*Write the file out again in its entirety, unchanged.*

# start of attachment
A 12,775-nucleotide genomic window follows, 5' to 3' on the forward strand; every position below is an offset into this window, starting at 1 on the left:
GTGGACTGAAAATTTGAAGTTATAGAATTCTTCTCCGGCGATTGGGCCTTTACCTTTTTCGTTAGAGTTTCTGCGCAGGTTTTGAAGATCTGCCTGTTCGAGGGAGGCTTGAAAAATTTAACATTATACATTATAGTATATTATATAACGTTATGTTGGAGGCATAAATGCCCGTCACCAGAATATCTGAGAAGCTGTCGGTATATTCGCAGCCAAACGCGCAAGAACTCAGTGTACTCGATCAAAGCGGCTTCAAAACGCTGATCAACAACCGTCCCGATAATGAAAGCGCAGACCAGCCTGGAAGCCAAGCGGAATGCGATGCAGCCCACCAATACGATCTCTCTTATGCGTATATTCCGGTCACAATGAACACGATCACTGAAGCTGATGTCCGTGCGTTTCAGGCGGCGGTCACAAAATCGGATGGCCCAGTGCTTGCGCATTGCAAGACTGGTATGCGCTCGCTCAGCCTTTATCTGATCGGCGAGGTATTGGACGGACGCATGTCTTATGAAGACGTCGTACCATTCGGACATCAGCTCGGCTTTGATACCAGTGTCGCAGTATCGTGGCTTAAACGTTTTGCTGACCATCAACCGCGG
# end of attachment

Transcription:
A 12,775-nucleotide genomic window follows, 5' to 3' on the forward strand; every position below is an offset into this window, starting at 1 on the left:
GTGGACTGAAAATTTGAAGTTATAGAATTCTTCTCCGGCGATTGGGCCTTTACCTTTTTCGTTAGAGTTTCTGCGCAGGTTTTGAAGATCTGCCTGTTCGAGGGAGGCTTGAAAAATTTAACATTATACATTATAGTATATTATATAACGTTATGTTGGAGGCATAAATGCCCGTCACCAGAATATCTGAGAAGCTGTCGGTATATTCGCAGCCAAACGCGCAAGAACTCAGTGTACTCGATCAAAGCGGCTTCAAAACGCTGATCAACAACCGTCCCGATAATGAAAGCGCAGACCAGCCTGGAAGCCAAGCGGAATGCGATGCAGCCCACCAATACGATCTCTCTTATGCGTATATTCCGGTCACAATGAACACGATCACTGAAGCTGATGTCCGTGCGTTTCAGGCGGCGGTCACAAAATCGGATGGCCCAGTGCTTGCGCATTGCAAGACTGGTATGCGCTCGCTCAGCCTTTATCTGATCGGCGAGGTATTGGACGGACGCATGTCTTATGAAGACGTCGTACCATTCGGACATCAGCTCGGCTTTGATACCAGTGTCGCAGTATCGTGGCTTAAACGTTTTGCTGACCATCAACCGCGG